The future of immunohistochemistry: genogenic immunohistochemistry

To date, immunohistochemistry has largely focused on markers of cell type, as an aid to the diagnosis of specific tumours. More recently, it has been applied to a limited number of markers of cell proliferation, such as Ki-67 and PCNA, as prognostic factors in malignant tumours.

In addition to the above, Gown1 identifies emergent uses of immunohistochemistry, coining the term genogenic immunohistochemistry. These are:

Examples include:

Identification of proteins expressed as a consequence of specific translocations. This relies on quantitative changes in the level of the protein: to date, no hybrid protein encoded by fusion genes is reliably detected by antibodies recognising unique junctional epitopes (that is, epitopes absent from the wild-type constituent proteins)2.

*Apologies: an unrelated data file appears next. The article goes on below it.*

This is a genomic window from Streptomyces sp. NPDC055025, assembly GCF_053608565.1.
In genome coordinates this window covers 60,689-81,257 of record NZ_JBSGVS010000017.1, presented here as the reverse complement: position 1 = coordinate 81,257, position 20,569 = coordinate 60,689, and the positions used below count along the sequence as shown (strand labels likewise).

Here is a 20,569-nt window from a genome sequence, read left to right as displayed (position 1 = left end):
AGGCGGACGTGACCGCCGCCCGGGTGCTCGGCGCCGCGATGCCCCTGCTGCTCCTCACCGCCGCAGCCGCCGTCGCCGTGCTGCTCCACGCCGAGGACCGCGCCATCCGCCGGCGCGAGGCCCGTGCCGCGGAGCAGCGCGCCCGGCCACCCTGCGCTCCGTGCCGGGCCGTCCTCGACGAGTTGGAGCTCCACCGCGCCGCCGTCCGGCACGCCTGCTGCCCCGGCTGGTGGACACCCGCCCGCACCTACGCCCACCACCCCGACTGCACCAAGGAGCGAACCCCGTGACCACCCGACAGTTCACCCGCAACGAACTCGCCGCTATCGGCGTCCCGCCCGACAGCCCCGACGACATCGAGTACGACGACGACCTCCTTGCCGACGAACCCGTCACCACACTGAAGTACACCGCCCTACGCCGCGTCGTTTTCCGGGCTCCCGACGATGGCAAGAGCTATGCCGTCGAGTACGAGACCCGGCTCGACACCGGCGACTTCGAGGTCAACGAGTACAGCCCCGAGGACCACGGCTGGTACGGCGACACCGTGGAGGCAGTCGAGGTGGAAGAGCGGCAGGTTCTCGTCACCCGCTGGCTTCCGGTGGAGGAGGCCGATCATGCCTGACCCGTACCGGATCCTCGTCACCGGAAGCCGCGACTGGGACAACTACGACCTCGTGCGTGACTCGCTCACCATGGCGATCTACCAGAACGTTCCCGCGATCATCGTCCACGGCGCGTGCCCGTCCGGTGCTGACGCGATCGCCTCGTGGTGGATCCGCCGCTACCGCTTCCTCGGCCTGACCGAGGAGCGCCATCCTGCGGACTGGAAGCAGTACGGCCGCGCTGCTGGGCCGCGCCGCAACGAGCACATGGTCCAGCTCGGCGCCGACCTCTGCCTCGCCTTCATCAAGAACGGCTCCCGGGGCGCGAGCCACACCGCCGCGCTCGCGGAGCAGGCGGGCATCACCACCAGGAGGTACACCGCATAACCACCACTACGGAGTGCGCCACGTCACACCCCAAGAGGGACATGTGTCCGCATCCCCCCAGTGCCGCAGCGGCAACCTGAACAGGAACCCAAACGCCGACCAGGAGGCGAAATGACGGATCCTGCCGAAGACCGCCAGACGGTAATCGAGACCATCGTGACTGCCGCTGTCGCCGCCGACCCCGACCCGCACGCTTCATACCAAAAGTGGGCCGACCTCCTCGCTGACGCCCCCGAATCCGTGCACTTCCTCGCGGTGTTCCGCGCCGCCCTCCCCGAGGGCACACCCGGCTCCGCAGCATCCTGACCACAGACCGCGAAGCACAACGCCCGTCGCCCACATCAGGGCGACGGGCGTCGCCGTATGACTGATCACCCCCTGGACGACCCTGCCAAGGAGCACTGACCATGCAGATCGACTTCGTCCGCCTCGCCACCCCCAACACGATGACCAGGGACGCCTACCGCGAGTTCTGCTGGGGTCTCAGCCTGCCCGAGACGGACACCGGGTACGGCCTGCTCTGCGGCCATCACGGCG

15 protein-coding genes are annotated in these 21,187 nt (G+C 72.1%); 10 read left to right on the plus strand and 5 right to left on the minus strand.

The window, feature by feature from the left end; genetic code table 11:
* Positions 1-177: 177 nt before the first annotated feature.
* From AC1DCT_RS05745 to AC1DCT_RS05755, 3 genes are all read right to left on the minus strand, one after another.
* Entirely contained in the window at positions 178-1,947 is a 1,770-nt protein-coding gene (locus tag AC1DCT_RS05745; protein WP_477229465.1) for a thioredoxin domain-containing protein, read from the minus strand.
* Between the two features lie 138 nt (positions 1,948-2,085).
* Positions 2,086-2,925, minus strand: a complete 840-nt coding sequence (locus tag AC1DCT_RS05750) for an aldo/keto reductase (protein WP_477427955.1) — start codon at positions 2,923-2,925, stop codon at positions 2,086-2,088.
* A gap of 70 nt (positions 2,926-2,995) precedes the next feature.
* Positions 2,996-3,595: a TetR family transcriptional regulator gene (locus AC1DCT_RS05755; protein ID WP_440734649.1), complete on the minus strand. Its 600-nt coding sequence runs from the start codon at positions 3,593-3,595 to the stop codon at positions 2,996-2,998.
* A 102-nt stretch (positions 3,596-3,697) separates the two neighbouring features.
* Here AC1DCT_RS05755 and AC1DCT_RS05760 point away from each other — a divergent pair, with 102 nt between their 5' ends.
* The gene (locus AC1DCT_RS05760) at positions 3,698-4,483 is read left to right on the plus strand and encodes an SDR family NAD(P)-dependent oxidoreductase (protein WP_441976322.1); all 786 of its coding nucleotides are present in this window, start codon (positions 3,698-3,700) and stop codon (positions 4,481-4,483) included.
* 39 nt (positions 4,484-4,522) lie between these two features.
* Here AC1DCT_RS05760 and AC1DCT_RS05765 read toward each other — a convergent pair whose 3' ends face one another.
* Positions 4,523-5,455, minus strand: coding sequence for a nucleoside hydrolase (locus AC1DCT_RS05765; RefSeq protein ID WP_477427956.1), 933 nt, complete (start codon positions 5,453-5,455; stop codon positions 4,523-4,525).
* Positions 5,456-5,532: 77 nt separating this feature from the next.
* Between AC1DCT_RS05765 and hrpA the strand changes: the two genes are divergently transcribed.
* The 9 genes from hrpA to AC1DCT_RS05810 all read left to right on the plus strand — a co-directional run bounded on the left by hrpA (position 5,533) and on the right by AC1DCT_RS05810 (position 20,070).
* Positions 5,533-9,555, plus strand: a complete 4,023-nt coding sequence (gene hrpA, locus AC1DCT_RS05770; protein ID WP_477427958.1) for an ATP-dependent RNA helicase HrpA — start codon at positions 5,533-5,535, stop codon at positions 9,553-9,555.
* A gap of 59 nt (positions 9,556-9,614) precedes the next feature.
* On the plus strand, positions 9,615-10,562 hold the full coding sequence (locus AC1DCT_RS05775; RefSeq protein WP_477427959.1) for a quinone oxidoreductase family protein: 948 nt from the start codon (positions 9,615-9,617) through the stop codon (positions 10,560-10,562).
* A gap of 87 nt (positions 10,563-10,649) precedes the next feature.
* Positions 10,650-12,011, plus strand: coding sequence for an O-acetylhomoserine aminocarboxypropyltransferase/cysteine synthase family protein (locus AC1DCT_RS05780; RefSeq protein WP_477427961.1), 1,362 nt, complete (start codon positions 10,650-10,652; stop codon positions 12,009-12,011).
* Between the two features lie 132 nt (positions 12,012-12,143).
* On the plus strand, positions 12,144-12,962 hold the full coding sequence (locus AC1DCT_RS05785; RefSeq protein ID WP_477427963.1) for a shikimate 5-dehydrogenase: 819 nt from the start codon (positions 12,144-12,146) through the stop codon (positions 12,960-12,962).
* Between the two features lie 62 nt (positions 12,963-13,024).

Examples include:
Identification of molecular targets for novel tumour therapies2
Identification of gene amplification and tumour therapy


There is the possibility that the molecular profiling of tumours, particularly where a large battery of genes needs to be tested, will be taken over by commercial enterprises, sidelining the surgical pathologist3.


1 A.M.Gown. Genogenic immunohistochemistry: a new era in diagnostic immunohistochemistry. Current Diagnostic Pathology 2002;8:193-200.

2 Falini, B., Mason, D. Y. Proteins encoded by genes involved in chromosomal alterations in lymphoma and leukemia: clinical value of their detection by immunocytochemistry. Blood 2002;99:409-26.

3 Giordano TJ. Molecular profiling and personalized predictive pathology: challenge to the academic surgical pathology community. Am J Surg Pathol 2006; 30:402-4

This page last revised 17.4.2006.

©SMUHT/PW Bishop